Media

Apr 30, 2018

Media Adviser: being 40-something in a modern newsroom makes me feel like a dinosaur

In the middle of news media's biggest moment of crisis, the kids aren't the problem, and you could be part of the solution, Media Adviser explains.

Rebekah Holt

Freelance journalist

Media Adviser is an advice column from journalist and psychotherapist Rebekah Holt that offers insight on recurring media dramas and their related ethical dilemmas.

Q: I am a journalist in my early 40s and the pace of change in news and newsrooms is making me feel like a dinosaur. I can’t decide if the advances in tech are amazing or terrifying. Every news job advertised wants someone who can report/shoot/edit and build a bloody website. Is this normal mid life crisis material or more? HELP.

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6 comments

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6 thoughts on “Media Adviser: being 40-something in a modern newsroom makes me feel like a dinosaur

  1. kyle Hargraves

    ‘When an educated news consuming adult slags off all journalists to me now I simultaneously think “what a dick”‘

    If such is your attitude then it seem incongruous to be concerned about the 23 year old subby with the report/shoot/edit & HTML skills (include CSS and PHP {or of one must : asp} for good measure). Just continue to wallow in your own insularity where there isn’t the least justification to think or react.

    “remember Kim Wall who was murdered doing a seemingly innocuous story on an inventor last year. That was one moment when I allowed myself to think wistfully about a time when Wall would have had a camera person or photographer with her.”

    That Wall was knocked off by a nutter is something of a once-off. As I understand it the motive remains unclear. In any event if you are suggesting that it is inherently unsafe for females to conduct their own interviews in a non-public palace than such is a another matter entirely.

    “So it is an uncomfortable time to work in news because it is also a fascinating one.”

    This gem makes no sense at all but to be fair what you have typed may not have been what you intended. Should you be endeavouring to make a
    point then, I suggest, more than one sentence is going to be necessary.

    “The main perk of the new technology is the access — we can go almost anywhere and get the stories out almost instantaneously.”

    Yes – I think we know. If the story cannot be collated instantaneously it can always be faked or at least faked and maintained in vogue until the next installment becomes available.

    “The democracy of that access is breathtaking”

    democracy ? Really. Fascinating! I suggest that 40 years ago what you regard as breathtaking would have been perceived as a tyranny. Seek an
    opinion from the best of Fleet St prior to its gutting by Murdoch. Ditto , for that matter for Australia (post the mid 90s) in particular. I’ll leave it there (and suppress the impulse to enquire as to the point of the photograph).

  2. Ben.

    Dear 40 something journo, welcome to the world most other profession’s, white collar and blue, have been dealing with for a few decades. You almost certainly wrote fawning pieces about the benefits of the change in those industries, and saw the pain those working in them as the cost of progress.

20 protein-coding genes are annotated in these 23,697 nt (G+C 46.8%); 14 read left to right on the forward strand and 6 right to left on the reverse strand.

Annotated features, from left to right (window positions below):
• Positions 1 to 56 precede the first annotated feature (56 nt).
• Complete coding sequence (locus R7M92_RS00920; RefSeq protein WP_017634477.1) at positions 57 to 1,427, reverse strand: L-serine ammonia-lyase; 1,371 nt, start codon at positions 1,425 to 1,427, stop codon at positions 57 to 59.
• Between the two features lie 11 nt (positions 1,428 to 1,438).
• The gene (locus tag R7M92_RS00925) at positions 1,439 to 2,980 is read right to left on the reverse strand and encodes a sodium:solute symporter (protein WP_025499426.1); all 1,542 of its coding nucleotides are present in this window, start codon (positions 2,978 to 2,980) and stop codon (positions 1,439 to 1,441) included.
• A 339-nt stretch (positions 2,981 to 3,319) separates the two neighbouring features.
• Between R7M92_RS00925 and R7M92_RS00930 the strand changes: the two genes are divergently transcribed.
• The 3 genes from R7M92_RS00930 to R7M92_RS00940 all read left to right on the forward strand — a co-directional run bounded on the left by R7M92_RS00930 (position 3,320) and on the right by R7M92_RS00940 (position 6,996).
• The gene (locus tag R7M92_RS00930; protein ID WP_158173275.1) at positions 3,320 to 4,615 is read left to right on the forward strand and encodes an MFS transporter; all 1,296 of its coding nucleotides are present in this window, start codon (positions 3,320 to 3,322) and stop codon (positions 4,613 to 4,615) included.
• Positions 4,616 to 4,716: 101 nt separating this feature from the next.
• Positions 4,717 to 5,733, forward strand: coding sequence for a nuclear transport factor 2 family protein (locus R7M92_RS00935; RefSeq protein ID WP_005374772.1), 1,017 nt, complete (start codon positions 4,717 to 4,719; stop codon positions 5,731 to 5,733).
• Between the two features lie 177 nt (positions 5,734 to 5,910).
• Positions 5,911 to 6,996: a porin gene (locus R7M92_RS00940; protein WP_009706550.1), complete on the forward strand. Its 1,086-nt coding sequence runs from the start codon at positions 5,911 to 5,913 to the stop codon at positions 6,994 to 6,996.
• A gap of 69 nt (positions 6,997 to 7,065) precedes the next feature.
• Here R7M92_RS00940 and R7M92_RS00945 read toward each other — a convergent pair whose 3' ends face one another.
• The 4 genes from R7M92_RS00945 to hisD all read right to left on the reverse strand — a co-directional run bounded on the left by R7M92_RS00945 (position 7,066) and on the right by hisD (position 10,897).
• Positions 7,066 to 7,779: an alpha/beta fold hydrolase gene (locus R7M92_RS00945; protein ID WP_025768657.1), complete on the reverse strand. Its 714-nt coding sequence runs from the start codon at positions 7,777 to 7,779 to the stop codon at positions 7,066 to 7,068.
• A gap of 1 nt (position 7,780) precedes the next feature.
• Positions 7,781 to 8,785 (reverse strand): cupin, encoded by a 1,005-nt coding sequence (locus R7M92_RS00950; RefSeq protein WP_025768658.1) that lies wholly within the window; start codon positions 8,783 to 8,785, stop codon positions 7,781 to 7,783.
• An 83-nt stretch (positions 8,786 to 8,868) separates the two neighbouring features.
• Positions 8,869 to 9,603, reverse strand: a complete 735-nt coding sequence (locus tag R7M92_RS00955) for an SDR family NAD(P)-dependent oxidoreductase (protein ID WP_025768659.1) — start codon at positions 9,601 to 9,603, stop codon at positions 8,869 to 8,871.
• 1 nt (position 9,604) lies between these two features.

The kids don’t need or want you. This is the world you helped build.

  3. AR

    Ah, I lurve the cri de coeur of the left behind, by passed and irrelevant demanding that the world stop.
    And also get orff its lawn.

  4. kyle Hargraves

    Given the replies I feel compelled to add another.

    “Many newsrooms want you to be able to do many tasks now that would have been a seperate role previously”

    I am unable to identify an occupation where such has not been the case for some decades. Excel (for example) has replaced entire rooms of (yes) they were known by their occupation as ‘calculators’ in major accounting, banking and insurance offices. Spreadsheets (there are many that do the same thing) have transformed office practice. It is almost gratifying to know that newsrooms are being (forcibly?) dragged into this world-wide reformation of product and service.

    > and I have mixed feelings on if that strengthens our end product.

    huh ?? its a bit late for such reservations. Commence with the deterioration of the education system. You are likely to witness many more screw-ups than what becomes public knowledge to the general reader but compare the number of screw ups now with what occurred in an informed, literate and educated news room of forty or fifty years ago (where no such thing or barely such a thing exists today).

    Lastly – since the question seems to be invited (but I ignored it previously) : what was (or were) the other simultaneous thought(s) in addition to “what a dick”?

  5. Bob the builder

    I think this poorly constructed and woefully sub-edited piece has got the reaction it deserves.
    The media uncritically cheerled this new world, so no, we aren’t interested in your pain. You’ve served your purpose and now, like the rest of us, you’re expendable. You’re almost the last ones out – tell the doctors and lawyers to close the door when they leave.

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